Sidepodcast - All for F1 and F1 for all

The stewarding process, now with added drivers - F1 champions set to get involved with making penalty decisions

Published by Christine

Alain Prost and Damon Hill, pose with a sponsor at Kyalami, '93. The FIA is putting it's trust in these men.
Alain Prost and Damon Hill, pose with a sponsor at Kyalami, '93. The FIA is putting it's trust in these men.Credit: Williams F1

For the 2010 season, the FIA are introducing an F1 driver to each stewarding panel, in an attempt to make their judgements fairer, and to provide a little insight into what was happening during each incident. We've previously discussed this idea at great lengths, pondering whether it's right to allow drivers in. Their added experience can only be useful, but might they be a little impartial to their former teams? It's an unknown at the moment, but what we do know is who will be taking those positions for the next few races.

Alain Prost

Prost is at the helm in Bahrain this weekend, taking the reigns as the first former driver to participate in the stewarding process under this new ruling. The Frenchman was last seen driving in the sport in 1993 for Williams. He's also driven for McLaren, Renault and Ferrari - and had a held a bitter rivalry with Ayrton Senna along the way. Prost has four world championships under his belt.

Prost went on to start his own F1 team which lasted just five seasons.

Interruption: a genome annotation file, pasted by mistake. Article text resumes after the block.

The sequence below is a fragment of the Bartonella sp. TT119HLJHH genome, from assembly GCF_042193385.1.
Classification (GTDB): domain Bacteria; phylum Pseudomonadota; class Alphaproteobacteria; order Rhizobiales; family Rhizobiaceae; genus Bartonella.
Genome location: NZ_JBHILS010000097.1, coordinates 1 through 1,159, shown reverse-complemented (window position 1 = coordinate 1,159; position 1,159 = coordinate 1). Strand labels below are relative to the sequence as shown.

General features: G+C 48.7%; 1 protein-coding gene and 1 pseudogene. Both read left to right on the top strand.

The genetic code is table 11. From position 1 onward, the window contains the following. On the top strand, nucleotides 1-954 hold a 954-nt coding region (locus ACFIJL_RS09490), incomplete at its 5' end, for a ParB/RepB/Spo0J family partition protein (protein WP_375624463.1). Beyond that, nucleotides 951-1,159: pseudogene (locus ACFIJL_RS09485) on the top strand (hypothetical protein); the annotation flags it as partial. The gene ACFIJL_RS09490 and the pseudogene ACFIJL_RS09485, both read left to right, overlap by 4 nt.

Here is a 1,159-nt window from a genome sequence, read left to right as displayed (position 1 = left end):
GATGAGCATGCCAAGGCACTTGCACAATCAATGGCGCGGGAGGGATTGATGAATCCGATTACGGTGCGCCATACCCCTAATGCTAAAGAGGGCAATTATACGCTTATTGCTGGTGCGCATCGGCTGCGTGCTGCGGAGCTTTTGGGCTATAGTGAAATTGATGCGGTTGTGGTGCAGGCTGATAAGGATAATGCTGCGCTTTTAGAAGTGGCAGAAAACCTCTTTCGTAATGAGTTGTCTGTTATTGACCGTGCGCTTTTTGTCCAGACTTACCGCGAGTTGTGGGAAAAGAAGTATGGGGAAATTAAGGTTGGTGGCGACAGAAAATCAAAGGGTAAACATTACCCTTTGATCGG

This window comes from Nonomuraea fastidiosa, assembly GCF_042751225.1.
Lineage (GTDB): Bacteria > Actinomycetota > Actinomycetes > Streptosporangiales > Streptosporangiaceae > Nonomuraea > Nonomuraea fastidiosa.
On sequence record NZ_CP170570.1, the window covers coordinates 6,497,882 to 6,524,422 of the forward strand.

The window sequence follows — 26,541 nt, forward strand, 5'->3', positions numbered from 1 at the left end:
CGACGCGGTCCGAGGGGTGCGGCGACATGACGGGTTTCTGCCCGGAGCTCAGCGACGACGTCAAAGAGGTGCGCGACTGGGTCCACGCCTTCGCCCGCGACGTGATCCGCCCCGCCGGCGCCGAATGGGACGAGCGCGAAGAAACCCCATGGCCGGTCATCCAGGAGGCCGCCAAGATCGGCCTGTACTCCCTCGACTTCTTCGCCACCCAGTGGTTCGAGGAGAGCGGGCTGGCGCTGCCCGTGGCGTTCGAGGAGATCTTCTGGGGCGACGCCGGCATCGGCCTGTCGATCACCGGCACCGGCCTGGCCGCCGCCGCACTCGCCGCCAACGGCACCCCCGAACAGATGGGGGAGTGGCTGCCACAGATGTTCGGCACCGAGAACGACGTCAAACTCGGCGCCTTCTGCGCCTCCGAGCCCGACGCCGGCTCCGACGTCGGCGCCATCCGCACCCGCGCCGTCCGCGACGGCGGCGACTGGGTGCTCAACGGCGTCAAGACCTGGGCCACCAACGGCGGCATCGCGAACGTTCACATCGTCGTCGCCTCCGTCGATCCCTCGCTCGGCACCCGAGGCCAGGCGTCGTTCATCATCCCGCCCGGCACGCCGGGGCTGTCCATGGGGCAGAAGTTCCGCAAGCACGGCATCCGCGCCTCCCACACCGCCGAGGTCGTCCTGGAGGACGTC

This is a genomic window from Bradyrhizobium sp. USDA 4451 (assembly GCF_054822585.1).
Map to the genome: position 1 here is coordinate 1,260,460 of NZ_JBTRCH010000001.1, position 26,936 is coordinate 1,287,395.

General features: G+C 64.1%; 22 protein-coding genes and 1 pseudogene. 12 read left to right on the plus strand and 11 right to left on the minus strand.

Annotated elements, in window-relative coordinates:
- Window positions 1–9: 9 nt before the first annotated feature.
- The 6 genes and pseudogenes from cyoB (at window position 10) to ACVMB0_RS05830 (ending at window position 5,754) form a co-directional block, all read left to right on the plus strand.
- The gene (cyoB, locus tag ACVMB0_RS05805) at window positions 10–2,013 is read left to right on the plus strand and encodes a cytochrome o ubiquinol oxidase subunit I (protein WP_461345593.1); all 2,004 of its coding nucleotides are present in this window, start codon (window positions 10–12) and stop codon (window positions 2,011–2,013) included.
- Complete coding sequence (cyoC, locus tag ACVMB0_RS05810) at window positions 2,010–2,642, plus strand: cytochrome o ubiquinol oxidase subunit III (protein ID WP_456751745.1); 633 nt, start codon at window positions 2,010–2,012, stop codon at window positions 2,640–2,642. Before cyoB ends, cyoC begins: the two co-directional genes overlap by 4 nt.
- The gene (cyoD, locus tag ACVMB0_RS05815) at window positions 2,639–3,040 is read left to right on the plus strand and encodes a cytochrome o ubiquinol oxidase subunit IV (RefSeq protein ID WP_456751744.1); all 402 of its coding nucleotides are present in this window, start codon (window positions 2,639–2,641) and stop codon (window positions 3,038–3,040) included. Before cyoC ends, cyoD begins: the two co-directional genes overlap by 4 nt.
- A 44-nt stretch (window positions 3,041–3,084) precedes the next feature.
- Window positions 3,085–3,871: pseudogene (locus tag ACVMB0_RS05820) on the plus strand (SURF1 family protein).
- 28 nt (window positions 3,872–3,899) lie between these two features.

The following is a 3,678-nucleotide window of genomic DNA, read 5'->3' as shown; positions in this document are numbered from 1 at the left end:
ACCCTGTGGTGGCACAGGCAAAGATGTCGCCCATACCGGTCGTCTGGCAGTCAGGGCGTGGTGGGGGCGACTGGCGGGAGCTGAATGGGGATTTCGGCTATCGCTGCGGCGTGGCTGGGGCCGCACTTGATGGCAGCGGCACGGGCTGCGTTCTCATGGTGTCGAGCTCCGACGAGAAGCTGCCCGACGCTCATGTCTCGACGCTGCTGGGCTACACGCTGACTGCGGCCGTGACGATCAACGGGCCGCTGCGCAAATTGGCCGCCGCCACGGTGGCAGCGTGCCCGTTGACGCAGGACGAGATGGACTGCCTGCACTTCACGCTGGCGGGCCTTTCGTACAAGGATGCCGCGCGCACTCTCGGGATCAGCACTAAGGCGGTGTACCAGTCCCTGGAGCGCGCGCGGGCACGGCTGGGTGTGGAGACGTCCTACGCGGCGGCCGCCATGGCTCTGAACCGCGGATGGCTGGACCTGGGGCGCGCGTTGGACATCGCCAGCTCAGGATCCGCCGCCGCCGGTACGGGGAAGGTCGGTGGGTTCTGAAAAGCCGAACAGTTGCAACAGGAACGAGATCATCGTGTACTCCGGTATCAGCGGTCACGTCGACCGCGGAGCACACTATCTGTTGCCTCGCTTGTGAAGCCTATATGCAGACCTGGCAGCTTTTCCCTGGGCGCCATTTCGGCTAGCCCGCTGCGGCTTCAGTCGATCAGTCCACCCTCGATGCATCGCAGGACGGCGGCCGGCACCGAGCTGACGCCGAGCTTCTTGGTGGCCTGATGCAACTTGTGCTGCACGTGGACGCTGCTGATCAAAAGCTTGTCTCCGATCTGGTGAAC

Heinz-Harald Frentzen

Frentzen hails from Germany, and was last behind the wheel of an F1 car in 2003. He's since been competing in DTM. He's driven with Sauber, Williams, Jordan and Arrows, but never managed to grab that elusive championship. He won three Grands Prix, though, the last being in 1999. He was disqualified only once during his F1 career - for leaving the pit lane under a red light.

Alex Wurz

Wurz has never been far from our consciousness, last seen racing in China 2007. He attempted to launch his own F1 team for the 2010 season but the application was not successful. He's driven for Williams, McLaren and Benetton, but made more of an impact as a good development and test driver than a sparkling racer. He has no championships or wins to his name, but is known for speaking his mind, and as a comentator on his home TV networks in Austria, he'll be good at calling things as he sees them.

Wurz has on occasion been trusted at the wheel of the FIA medical car.

Johnny Herbert

Herbert has driven for quite a few teams during his 12 years in the sport, with the last Jaguar Racing in 2000. He's also been involved with Stewart, Sauber, Benetton, Ligier, Lotus and Tyrrell. Herbert never won the championship but stood on the top step of the podium three times, and picked up 98 points during his F1 career. Since leaving the sport, he has participated in Le Mans and BTCC, and advised Jordan and Midland before they became Spyker.

Damon Hill

Since leaving F1, Hill has kept himself extremely busy heading up the BRDC and managing their exploits at Silverstone and in keeping the British GP alive. The former champion won 22 races and one title in his eight years - driving for Jordan and Williams amongst others. Damon is a media friendly figure, but isn't afraid to share his frustrations, making waves and headlines in equal measures. Hill has been confirmed as a steward for two races.

What do you think of these driver choices? Will they make sensible decisions? Who else should be added to the list, and more importantly, who should not?